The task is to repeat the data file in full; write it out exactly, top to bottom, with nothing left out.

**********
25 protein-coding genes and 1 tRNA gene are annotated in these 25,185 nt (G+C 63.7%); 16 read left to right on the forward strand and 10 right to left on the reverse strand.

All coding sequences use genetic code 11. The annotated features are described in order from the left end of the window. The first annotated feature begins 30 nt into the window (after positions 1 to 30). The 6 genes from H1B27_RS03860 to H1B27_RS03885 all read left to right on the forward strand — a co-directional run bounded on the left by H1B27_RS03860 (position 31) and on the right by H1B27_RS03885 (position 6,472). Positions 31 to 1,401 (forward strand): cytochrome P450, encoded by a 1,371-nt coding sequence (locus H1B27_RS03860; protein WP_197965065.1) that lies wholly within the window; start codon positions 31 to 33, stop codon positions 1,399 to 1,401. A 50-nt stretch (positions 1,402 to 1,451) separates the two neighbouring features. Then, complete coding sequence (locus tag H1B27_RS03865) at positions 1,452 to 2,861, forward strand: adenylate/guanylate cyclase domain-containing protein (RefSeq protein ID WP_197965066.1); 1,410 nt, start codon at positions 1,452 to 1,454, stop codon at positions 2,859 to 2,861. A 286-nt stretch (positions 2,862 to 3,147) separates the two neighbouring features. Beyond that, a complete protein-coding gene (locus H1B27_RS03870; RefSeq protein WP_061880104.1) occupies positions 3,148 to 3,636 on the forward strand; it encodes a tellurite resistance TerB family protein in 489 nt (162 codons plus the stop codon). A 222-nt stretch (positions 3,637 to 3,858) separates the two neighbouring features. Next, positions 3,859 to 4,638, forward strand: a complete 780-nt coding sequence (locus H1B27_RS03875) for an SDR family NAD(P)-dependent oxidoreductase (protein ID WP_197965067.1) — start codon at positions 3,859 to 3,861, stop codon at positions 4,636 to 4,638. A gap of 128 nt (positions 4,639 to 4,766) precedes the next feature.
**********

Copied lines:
25 protein-coding genes and 1 tRNA gene are annotated in these 25,185 nt (G+C 63.7%); 16 read left to right on the forward strand and 10 right to left on the reverse strand.

All coding sequences use genetic code 11. The annotated features are described in order from the left end of the window. The first annotated feature begins 30 nt into the window (after positions 1 to 30). The 6 genes from H1B27_RS03860 to H1B27_RS03885 all read left to right on the forward strand — a co-directional run bounded on the left by H1B27_RS03860 (position 31) and on the right by H1B27_RS03885 (position 6,472). Positions 31 to 1,401 (forward strand): cytochrome P450, encoded by a 1,371-nt coding sequence (locus H1B27_RS03860; protein WP_197965065.1) that lies wholly within the window; start codon positions 31 to 33, stop codon positions 1,399 to 1,401. A 50-nt stretch (positions 1,402 to 1,451) separates the two neighbouring features. Then, complete coding sequence (locus tag H1B27_RS03865) at positions 1,452 to 2,861, forward strand: adenylate/guanylate cyclase domain-containing protein (RefSeq protein ID WP_197965066.1); 1,410 nt, start codon at positions 1,452 to 1,454, stop codon at positions 2,859 to 2,861. A 286-nt stretch (positions 2,862 to 3,147) separates the two neighbouring features. Beyond that, a complete protein-coding gene (locus H1B27_RS03870; RefSeq protein WP_061880104.1) occupies positions 3,148 to 3,636 on the forward strand; it encodes a tellurite resistance TerB family protein in 489 nt (162 codons plus the stop codon). A 222-nt stretch (positions 3,637 to 3,858) separates the two neighbouring features. Next, positions 3,859 to 4,638, forward strand: a complete 780-nt coding sequence (locus H1B27_RS03875) for an SDR family NAD(P)-dependent oxidoreductase (protein ID WP_197965067.1) — start codon at positions 3,859 to 3,861, stop codon at positions 4,636 to 4,638. A gap of 128 nt (positions 4,639 to 4,766) precedes the next feature.